"He was adventurous and dictatorial," said Charles Effiong Offiong-Obo, an Efik chief who is also the current scribe of the Duke Town clan.

"He wrote to the Queen and said he wanted to marry her so that the two of them would rule the world."

One can only imagine Queen Victoria's reaction on reading King Eyamba's letter. But she did not explicitly decline his offer.

"She acknowledged the king's letter and said she looked forward to having good trade relations with him," Mr Offiong-Obo said.

Her letter was accompanied by some gifts - including a royal cape, a sword, and a Bible - a goodwill gesture that King Eyamba interpreted as acceptance of his marriage offer.

Thus, the people began to believe that their king had married the queen.

Obonganwan Nsidung Barbara (ONB) and HRH Prince Michael of Kent, in Efik attire as he went to the Palace of the Obong of Calabar to receive an Efik Chieftaincy Title - Ada Idagha Ke Efik Eburutu, in 2017.

Copies of correspondence between Queen Victoria and Kings Eyamba and Honesty are on display at the National Museum in Calabar, a building that was once the seat of the British colonial administration of southern Nigeria.

Some of the original letters have been sold to an unnamed private collector, I was told by a staff member of Between the Covers Rare Books Inc, which handled the sale.

Some time in the 20th Century, the Efik people agreed that only one monarch, known as an obong, would represent them, thus merging the thrones once occupied by Kings Eyamba and Honesty.

Prince becomes 'in-law'

Prince Michael of Kent was on a brief private visit to Calabar in 2017, when the reigning Obong, Edidem Ekpo Okon Abasi Otu V, learned that the people's in-law from England was in town.

He feted the prince - a member of the British royal family and first cousin of Queen Elizabeth II - and made him a chief with the title Ada Idagha Ke Efik Eburutu, meaning "A person of honour and high standing in the Efik Eburutu Kingdom".

Old Residency

Barbara Etim James, an obong-awan, or queen, among the Efik recalls that she was given just two days to plan the grand ceremony to confer the title, which took place at the obong's palace.

"During Prince Michael's visit, at every opportunity, they reminded him that he was their in-law. Even at the ceremony, they told that story again," she said.

"Prince Michael was delighted to hear the historical ties between the Efik and British royalty and was honoured to be deepening those ties with his Efik chieftaincy," she added.

In keeping with the tradition that began following King Eyamba's "marriage" to Queen Victoria, the coronation of the Obong of Calabar still takes place in two phases.

Adaobi

Two thrones are set side by side. The Obong sits on one. The other one is left empty for the absent Queen of England" Adaobi Tricia Nwaubani Nigerian novelist

After the traditional rites are concluded in the community, the coronation ceremony continues in a Presbyterian Church (formerly the Church of Scotland), where the obong wears a crown and cape custom-made for the occasion in England.

Two thrones are set side by side and he sits on one, while the second is left empty for the absent Queen of England (or a Bible placed on it). His known wife sits behind him.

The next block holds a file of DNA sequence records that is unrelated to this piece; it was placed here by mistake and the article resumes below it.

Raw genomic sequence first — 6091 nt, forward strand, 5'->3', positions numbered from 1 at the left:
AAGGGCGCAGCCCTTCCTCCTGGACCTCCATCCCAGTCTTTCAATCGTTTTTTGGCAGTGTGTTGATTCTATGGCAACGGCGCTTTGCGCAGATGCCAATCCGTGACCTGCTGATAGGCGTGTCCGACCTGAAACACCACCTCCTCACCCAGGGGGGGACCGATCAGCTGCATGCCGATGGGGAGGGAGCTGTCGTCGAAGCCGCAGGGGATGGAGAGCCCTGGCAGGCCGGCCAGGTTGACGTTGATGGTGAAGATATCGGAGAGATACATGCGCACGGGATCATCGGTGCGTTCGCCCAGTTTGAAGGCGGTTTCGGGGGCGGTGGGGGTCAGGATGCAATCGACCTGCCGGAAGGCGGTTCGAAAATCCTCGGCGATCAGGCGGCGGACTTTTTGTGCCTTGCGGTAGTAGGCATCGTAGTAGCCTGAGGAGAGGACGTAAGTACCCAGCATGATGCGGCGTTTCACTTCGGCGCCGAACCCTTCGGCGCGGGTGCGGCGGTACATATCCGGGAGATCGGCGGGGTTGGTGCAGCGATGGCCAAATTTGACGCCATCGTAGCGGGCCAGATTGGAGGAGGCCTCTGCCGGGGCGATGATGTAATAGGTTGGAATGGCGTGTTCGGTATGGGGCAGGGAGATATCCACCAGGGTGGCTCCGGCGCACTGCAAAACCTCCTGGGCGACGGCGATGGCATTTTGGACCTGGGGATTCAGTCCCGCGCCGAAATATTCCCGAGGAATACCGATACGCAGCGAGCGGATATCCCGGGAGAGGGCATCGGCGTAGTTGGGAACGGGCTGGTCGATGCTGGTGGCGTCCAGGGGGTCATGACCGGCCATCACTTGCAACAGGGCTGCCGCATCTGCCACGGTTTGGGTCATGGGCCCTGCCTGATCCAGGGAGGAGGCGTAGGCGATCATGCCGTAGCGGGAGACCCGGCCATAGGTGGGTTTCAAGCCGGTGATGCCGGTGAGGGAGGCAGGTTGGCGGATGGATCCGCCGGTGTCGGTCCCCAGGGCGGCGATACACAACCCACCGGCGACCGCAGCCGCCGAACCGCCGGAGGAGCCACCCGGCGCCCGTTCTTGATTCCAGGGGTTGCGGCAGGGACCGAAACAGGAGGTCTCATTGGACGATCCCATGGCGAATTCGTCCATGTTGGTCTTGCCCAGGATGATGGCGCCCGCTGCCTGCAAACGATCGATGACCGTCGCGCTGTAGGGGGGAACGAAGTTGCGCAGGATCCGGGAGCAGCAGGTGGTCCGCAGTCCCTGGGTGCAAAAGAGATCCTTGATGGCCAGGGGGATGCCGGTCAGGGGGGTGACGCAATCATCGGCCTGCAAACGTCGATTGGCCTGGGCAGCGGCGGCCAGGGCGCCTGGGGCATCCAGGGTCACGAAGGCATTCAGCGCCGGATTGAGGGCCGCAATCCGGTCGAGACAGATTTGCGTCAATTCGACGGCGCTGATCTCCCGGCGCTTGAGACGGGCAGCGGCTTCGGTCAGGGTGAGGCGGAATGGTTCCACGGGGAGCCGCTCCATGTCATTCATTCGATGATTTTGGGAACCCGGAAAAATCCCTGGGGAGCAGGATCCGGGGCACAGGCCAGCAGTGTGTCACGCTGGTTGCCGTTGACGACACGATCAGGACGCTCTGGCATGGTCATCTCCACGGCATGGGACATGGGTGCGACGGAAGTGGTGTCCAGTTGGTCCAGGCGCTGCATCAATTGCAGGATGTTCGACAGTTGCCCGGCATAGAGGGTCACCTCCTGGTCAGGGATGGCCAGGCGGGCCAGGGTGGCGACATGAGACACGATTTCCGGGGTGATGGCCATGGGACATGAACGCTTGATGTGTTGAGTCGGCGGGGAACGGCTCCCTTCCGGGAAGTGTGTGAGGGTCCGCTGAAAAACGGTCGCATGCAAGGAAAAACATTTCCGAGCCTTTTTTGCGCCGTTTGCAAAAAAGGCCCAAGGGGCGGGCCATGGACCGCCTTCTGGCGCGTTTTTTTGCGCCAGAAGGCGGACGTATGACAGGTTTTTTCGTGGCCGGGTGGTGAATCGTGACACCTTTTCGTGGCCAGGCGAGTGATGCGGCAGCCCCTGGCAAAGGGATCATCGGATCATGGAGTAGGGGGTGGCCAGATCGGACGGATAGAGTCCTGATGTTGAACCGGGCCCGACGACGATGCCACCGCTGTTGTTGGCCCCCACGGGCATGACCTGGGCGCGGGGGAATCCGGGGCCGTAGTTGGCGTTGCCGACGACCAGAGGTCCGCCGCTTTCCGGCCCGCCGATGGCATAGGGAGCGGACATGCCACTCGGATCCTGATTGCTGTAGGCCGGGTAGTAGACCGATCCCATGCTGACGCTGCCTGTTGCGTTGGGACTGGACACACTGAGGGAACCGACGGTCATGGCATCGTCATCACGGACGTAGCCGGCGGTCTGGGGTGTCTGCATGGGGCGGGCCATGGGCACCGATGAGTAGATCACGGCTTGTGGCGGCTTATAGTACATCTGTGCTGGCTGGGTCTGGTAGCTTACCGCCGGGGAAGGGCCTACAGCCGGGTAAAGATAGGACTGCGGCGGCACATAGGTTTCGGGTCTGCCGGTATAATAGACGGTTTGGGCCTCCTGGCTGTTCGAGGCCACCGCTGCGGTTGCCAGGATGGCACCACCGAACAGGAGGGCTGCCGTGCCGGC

"Here we have a union between the Queen of all White People and the King of all Black Men," Mr Duke said.

Presentational grey line

More Letters from Africa:

  • The woman bucking the trend to embrace her grey hair
  • Kenneth who? How Africans are forgetting their history
  • 'How I fought to hold on to my child'
  • ‘Please don’t lend Kenya more money’
  • The Nigerian queen who wants to take royal meetings online

Follow us on Twitter @BBCAfrica , on Facebook at BBC Africa or on Instagram at bbcafrica

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queen of england visit to nigeria

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Queen Elizabeth’s First Visit to Nigeria in 1956 (with Video)

​ The Queen of England, Queen Elizabeth II, visited Nigeria for the first time on the 28th of January, 1956, four years to  Nigeria’s independence and stayed for 20 days.

She was received with a military parade at the Ikeja Airport in Lagos and welcomed by dignitaries such as the then Governor-General, Sir James Robertson, his wife, the Minister of Labour ( Festus Okotie-Eboh ) and the Oba of Benin, Oba Akenzua II.

Oba Akenzua II and Queen Elizabeth II

Nigerians, eager to see the Queen, stormed the streets of Lagos with banners and flags. Queen Elizabeth II and the Duke of Edinburgh were driven past the cheering crowds in an open car to the Municipal Boundary.

Berlin Conference

Queen Elizabeth II also met with the Oba of Lagos, Oba Adeniji-Adele II. Little Folashade Lawson, daughter of the Chairman of Lagos Town Council, presented Queen Elizabeth II a bouquet on her knees.

​ Before the Queen left on the 16th of February, 1956, she visited other parts of Nigeria such as Port Harcourt and Kaduna where she graced the Dubar festival.

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This site wows me. i just can’t leave it. so interesting. Can i add you up on fb please. would love to write for you. even if it’s free. just want to contribute.

Yes you can. Your contributions will be much appreciated. Thank you, Mr. Oty Emmanuel.

It is great to be here. This will rekindle my unrivaled love for history. i hope to write for you also.

It’s also great to have you here, Miss/Mrs Quincy Onuwaje. I’m glad to know you’re a history lover. I’ll be looking forward to working with you. Kindly contact me with the number on the sidebar. Cheers!